December Book Club Closing Webinar - The Social Project Manager: Q&A

PMI United Kingdom Chapter

Peter Taylor is the author of best-selling books on Productive Laziness, The Lazy Winner and The Lazy Project Manager and is a professional speaker. He is also the head of a global PMO for a billion-dollar software business.

We received many questions during our December Book Club Q&A Closing Webinar - The Social Project Manager. We didn’t have time to answer them all, so Peter responds to additional questions here.

1. Should a project team be all senior/experienced PMs, or a mix of junior, intermediate and senior?
The ideal project team should be balanced—and that typically means, depending upon the make-up of your organization, some experienced and some less experienced. Now, or course, if you happen to be in a start-up populated by millennials, then these guidelines can’t apply; but if you have a mixed generational workplace, then they do.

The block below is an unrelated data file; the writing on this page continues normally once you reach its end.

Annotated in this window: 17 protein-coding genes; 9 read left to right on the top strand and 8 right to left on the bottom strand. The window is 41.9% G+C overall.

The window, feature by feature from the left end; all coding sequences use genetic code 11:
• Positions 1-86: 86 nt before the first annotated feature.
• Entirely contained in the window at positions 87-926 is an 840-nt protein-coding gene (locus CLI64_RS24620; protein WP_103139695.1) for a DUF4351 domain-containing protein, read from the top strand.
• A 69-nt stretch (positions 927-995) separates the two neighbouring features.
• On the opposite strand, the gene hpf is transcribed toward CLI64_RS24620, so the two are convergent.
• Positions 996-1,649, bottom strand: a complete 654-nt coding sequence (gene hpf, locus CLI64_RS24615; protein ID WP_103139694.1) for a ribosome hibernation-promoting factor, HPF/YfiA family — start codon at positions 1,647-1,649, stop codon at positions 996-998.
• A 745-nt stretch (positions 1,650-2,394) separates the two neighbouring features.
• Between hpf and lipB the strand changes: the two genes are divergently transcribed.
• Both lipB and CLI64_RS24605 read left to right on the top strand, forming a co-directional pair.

My personal guidelines for team are “old, new, borrowed and blue”—so a mixture of “old” (i.e., experienced), “new” (young and enthusiastic), “borrowed” (resources secured outside of the department, group or even company for knowledge) and “blue” (someone who is not afraid to challenge the status quo).

2. What are the main characteristics of the non-traditional way of organizing projects?
Dr. Harold Kerzner states about the progression to what is known as Project Management 2.0:

“The idea for PM 2.0 came primarily from those project managers …

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"Life is to be lived. If you have to support yourself, you had bloody well better find some way that is going to be interesting. And you don't do that by sitting around wondering about yourself."

- Katharine Hepburn

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